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The Rising Sun
Steve Rushin
November 15, 2004
Your chances of ever playing in the NBA are minuscule if you're shorter than 5'10" (Denver's Earl Boykins is currently the lone exception) or the product of a Division II college (there are seven in the 360-player league) or from a basketball backwater like Japan (which has delivered precisely zero players to the NBA).
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November 15, 2004

The Rising Sun

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Your chances of ever playing in the NBA are minuscule if you're shorter than 5'10" ( Denver's Earl Boykins is currently the lone exception) or the product of a Division II college (there are seven in the 360-player league) or from a basketball backwater like Japan (which has delivered precisely zero players to the NBA).

If you have the misfortune to be all of these things at once--a 5'8" Japanese man who played a single season at Brigham Young-Hawaii--your lifelong dream of making the NBA is worse than ridiculous. It's downright sad.

"Yes," agrees Yuta Tabuse, a diminutive Don Quixote from Japan. "Everyone said that to me. I didn't listen."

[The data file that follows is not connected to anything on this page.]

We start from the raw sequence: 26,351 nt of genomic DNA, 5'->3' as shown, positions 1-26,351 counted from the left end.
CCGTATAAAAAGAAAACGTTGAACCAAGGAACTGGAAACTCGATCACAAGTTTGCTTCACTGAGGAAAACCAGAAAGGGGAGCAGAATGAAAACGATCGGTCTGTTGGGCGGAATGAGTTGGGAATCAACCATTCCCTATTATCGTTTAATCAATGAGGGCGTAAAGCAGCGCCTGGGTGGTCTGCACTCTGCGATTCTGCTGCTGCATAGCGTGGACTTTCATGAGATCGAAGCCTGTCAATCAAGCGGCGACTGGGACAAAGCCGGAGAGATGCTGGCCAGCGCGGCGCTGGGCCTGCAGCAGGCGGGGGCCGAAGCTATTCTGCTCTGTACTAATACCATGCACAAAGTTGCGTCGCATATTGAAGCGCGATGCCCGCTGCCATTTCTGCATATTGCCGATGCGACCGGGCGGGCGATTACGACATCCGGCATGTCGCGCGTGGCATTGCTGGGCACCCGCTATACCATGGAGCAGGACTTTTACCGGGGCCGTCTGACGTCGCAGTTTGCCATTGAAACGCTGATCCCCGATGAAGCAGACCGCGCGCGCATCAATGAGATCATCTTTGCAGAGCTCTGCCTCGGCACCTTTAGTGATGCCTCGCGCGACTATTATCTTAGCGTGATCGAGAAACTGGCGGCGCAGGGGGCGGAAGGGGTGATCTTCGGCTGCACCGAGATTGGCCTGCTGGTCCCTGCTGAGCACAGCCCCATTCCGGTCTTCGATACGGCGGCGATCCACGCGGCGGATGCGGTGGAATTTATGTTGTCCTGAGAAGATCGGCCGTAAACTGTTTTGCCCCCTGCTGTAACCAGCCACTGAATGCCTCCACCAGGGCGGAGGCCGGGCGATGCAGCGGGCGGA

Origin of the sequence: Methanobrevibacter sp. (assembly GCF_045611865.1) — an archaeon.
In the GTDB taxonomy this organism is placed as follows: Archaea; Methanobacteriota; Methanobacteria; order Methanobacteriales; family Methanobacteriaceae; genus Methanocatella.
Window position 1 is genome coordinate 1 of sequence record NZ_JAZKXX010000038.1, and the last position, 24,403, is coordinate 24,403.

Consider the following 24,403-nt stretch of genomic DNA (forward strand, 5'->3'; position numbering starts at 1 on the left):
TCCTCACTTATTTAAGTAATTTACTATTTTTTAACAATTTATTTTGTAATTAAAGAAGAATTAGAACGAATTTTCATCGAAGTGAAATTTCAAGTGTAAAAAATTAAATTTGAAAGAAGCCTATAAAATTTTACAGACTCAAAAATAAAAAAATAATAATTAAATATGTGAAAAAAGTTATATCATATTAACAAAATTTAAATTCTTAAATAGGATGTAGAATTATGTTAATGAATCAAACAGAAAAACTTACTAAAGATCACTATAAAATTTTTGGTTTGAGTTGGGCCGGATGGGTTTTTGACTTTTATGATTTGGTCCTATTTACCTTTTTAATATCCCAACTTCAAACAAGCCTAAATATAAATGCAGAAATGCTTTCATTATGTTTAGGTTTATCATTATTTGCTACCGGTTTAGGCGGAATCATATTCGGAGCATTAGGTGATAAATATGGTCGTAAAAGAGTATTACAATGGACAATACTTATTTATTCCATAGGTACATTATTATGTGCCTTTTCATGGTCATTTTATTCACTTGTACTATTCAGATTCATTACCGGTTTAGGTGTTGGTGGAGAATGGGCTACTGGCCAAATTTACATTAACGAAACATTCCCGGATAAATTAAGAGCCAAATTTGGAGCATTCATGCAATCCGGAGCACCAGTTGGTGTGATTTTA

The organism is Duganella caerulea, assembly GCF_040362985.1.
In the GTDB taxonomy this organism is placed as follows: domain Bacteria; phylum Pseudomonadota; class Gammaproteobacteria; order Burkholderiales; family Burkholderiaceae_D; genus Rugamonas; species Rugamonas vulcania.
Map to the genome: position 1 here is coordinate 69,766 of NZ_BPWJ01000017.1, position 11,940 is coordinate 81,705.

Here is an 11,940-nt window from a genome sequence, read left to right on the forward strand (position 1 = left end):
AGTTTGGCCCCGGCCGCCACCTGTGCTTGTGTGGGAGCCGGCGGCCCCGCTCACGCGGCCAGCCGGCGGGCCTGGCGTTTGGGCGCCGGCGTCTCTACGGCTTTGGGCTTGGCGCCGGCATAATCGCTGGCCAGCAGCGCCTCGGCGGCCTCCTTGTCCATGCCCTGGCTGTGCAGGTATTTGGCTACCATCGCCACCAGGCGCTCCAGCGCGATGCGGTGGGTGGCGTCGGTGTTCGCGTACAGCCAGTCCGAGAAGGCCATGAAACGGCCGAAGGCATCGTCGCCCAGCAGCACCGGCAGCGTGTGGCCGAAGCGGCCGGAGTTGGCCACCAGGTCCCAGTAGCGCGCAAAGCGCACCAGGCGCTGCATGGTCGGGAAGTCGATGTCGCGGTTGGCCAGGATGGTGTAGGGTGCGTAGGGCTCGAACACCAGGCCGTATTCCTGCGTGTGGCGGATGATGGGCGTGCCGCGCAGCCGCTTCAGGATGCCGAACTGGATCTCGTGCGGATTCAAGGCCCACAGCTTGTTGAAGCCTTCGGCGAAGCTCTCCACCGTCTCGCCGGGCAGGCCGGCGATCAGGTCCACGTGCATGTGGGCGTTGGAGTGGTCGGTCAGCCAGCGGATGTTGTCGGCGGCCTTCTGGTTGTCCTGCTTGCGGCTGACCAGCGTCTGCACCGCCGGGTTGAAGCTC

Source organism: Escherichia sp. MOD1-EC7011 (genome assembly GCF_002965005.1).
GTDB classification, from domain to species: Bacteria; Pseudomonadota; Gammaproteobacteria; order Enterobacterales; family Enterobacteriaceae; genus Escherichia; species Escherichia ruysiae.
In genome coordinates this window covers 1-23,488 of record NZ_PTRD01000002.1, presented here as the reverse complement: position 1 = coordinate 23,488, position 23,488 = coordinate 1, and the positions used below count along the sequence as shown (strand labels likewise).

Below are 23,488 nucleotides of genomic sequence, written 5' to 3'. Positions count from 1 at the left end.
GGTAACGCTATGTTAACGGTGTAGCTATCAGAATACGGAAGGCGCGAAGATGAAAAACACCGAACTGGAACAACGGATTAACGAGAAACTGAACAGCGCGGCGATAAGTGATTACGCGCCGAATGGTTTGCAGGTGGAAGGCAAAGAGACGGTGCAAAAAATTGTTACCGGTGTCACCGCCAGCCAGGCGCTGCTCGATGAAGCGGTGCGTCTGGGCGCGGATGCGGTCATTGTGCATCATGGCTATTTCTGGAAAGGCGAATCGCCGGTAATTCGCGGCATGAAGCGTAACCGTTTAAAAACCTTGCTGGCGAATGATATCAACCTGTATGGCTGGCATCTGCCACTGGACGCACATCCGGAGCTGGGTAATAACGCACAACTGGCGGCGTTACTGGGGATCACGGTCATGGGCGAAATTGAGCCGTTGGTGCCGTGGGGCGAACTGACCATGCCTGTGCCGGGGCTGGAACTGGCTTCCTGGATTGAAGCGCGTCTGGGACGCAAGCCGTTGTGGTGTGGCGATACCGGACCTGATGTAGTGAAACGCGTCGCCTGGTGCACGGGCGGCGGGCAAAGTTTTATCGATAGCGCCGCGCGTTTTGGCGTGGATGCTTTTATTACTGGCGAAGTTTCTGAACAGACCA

Which is how the 5'8" Tabuse (pronounced ta-BOO-say) earned a roster spot as a backup point guard for the Phoenix Suns last week, at which time the 24-year-old announced that his next ambition is simply to remain with the Suns: "To be allowed on the bench throughout the season." (On Monday, Tabuse was placed on the injured list with a strained right quadriceps.) This is his idea of NBA trash talk? "No, we don't do that in my country," says Tabuse. "It is rude."

All Japanese humility off the court, Tabuse is a one-man Rucker tournament on it. It's a disarming combination. His no-look passes say Yo Mama, while his birth certificate reads Yokohama.

"Asian players are usually very mechanical," says Tabuse's college coach, Ken Wagner. "Yuta plays with a lot of creativity."

Tabuse acquired his playground flair without benefit of a playground. "In Japan there are no basketball courts on--how to say--the street," he says. "We only have them indoors." So he learned basketball as some people learn to cook: from TV. "I tried to be like Magic Johnson with the no-look passes," he says.

He was already his nation's most famous basketball player as a teenager, when he led Noshiro Kogyo High to three consecutive national championships. "Yuta, in Japan, is like Freddy Adu in the U.S.," says Japanese writer Yoko Miyaji, Tabuse's biographer. "He's the country's one superstar in what is, nationally, a minor sport."

Tabuse went to BYU-H even though his only tie to Mormonism is a first name that sounds like Utah. "The NBA," confirms Wagner, "was his dream when he arrived."

But Tabuse's college career was inauspicious to say the least: "First year," says Tabuse, "I redshirt. Second year, I have herniated disk." He didn't play a game until his third year, when he finished sixth in D-II in assists, after which he left to pursue his dream with the Toyota Alvark of the Japanese Basketball League and the Long Beach Jam of the American Basketball Association. Last year Tabuse was cut from the Nuggets during training camp but took inspiration from the 5'5" Boykins.

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